what's in a name challenge, colour category; notable books 2007
1982, Black Swan, England. This novel spends a year in Jason Taylor's life as he navigates the uneasy age of thirteen, and if you've forgotten how horrible thirteen year old are, this book will slam it back to you. Thirteen year old girls are awful, I know from living it, and this book exposed that boys are just as bad. Jason, our narrator has many sides, most notably a poet. Eliot Bolivar is his alias as it wouldn't do to have the other lads aware that Jason writes poetry, he'd be a poof. The language and slang of Worcestershire County in the early 1980s takes a bit to understand, but it works, and Mitchell has captured the voice of his narrator perfectly. It helps that I remember being 14 in 1982, and the Falklands War. I imagine all early teenagers get a world event that helps define their life, that time when you begin to see the whole world and your place in it, and how larger events than your house, your community are important.
And it was the poetry of the writing that I loved in this book. The images and phrases captured my attention. Jason has a way of describing things perfectly, by a simile or even their sound.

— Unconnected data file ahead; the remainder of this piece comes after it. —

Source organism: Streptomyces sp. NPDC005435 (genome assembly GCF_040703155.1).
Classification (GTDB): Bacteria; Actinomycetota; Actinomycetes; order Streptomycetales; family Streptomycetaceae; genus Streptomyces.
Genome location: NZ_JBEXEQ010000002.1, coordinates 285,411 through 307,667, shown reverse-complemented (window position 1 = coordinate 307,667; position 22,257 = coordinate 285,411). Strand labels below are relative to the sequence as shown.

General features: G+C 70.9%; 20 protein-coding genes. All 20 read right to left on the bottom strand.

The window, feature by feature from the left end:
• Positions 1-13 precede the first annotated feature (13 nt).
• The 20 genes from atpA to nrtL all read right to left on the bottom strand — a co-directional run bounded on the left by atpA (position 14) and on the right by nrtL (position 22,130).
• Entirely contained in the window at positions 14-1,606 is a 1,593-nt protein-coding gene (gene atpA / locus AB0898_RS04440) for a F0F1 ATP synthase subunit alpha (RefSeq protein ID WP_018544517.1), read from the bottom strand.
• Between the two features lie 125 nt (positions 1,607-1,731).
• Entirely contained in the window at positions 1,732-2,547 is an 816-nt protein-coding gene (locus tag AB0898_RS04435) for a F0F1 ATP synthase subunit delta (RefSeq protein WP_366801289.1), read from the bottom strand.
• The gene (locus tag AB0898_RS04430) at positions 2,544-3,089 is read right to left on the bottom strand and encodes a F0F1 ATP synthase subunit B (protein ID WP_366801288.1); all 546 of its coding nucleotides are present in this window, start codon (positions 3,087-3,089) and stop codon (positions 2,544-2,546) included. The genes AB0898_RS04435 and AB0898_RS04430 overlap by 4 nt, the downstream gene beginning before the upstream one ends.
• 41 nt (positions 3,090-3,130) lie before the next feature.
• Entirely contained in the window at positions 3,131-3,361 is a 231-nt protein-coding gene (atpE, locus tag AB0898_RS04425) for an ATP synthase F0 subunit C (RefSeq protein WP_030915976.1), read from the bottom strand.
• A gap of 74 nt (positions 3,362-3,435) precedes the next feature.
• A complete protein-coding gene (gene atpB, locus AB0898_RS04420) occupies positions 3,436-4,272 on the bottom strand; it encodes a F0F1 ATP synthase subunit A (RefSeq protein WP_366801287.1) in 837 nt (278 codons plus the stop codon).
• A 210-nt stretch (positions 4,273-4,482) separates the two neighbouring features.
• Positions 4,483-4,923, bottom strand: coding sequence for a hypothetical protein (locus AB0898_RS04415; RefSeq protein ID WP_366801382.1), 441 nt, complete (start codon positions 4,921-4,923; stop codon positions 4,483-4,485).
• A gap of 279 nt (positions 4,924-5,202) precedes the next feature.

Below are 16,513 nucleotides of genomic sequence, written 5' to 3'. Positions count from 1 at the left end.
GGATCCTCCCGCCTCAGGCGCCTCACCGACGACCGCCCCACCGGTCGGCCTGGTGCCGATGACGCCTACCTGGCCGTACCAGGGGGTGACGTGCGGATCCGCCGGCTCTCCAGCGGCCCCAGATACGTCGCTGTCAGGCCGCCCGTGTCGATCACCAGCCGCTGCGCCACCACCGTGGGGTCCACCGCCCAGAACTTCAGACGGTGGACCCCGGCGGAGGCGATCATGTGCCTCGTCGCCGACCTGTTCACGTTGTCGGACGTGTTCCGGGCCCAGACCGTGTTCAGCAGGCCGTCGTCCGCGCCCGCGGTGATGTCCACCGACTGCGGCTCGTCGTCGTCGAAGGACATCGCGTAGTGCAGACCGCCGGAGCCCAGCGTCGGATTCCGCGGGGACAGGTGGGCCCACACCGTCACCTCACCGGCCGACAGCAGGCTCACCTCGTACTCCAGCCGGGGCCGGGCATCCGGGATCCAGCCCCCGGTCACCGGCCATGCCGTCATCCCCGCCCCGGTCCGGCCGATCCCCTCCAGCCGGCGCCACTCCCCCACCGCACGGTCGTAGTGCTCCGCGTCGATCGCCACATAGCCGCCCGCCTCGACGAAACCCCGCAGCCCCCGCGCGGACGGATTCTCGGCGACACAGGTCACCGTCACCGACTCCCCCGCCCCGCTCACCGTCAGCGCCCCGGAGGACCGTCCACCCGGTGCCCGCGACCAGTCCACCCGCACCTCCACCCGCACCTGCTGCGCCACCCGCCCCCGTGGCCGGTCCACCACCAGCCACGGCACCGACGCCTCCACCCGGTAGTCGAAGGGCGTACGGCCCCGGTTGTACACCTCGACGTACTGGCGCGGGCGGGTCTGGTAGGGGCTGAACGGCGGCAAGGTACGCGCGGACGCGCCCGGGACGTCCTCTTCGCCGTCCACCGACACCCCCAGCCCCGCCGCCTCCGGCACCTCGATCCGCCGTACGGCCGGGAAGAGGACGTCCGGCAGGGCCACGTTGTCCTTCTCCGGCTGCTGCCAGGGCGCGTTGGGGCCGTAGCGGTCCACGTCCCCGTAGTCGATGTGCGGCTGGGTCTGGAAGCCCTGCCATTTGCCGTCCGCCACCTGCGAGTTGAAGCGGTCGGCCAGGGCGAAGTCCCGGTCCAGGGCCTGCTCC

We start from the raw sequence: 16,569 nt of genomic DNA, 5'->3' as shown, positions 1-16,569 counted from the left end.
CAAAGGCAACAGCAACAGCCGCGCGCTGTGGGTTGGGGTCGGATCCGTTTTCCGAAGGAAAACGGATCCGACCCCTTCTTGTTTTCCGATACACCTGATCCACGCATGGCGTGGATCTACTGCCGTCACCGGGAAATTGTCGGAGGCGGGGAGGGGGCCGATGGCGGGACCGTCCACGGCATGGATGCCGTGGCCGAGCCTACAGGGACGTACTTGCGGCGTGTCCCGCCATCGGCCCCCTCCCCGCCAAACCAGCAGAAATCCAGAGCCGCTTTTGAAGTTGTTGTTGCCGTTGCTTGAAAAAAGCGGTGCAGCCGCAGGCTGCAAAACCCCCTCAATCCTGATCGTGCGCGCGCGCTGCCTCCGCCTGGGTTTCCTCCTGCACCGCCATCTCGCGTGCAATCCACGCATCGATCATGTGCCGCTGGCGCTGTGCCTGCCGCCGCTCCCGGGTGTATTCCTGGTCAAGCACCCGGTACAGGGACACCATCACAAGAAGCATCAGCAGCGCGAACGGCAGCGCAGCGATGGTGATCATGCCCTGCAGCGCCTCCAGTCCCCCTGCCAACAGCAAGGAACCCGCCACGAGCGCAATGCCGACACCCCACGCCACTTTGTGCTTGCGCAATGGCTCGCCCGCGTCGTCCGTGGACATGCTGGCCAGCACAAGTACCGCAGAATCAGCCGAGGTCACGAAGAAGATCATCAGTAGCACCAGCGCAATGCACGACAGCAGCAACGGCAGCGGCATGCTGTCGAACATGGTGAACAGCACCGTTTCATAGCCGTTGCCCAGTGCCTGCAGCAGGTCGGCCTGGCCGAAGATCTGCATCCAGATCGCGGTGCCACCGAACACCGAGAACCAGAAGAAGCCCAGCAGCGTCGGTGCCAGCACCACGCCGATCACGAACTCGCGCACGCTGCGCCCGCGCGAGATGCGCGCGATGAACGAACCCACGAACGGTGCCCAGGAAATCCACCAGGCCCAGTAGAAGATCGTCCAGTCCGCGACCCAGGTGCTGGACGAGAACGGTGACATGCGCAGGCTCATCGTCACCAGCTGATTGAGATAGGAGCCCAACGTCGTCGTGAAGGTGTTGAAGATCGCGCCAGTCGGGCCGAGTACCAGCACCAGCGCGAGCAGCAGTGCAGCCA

A classic LP was playing. Nothing like the rumpty-tump-tump stuff Mr Kempsey plays in Music. Jealous and sweet, this music was, sobbing and gorgeous, muddy and crystal. But if the right words existed the music wouldn't need to.
Themes of secrets run through this, but it isn't obvious how much until the end. The lesson by their teacher about secrets was my favorite passage in the book. Oh, to be able to teach a lesson so well! Secret clubs, phone calls, speech impediments, parents, all powerful secrets. And then there were the bullies. Trying to fit in and wanting the approval of the popular boys makes those kids the prey of bullies. So this is also about courage, and doing the right thing. A lot of stuff happens in this novel, too much to mention, but it will be swilling around in my head for a while.
The writing, and the characters, and the poetry make this an excellent book. A bildungromans. (I had to look that up one day) This made the long list for the Man Booker in 2006, but not the shortlist?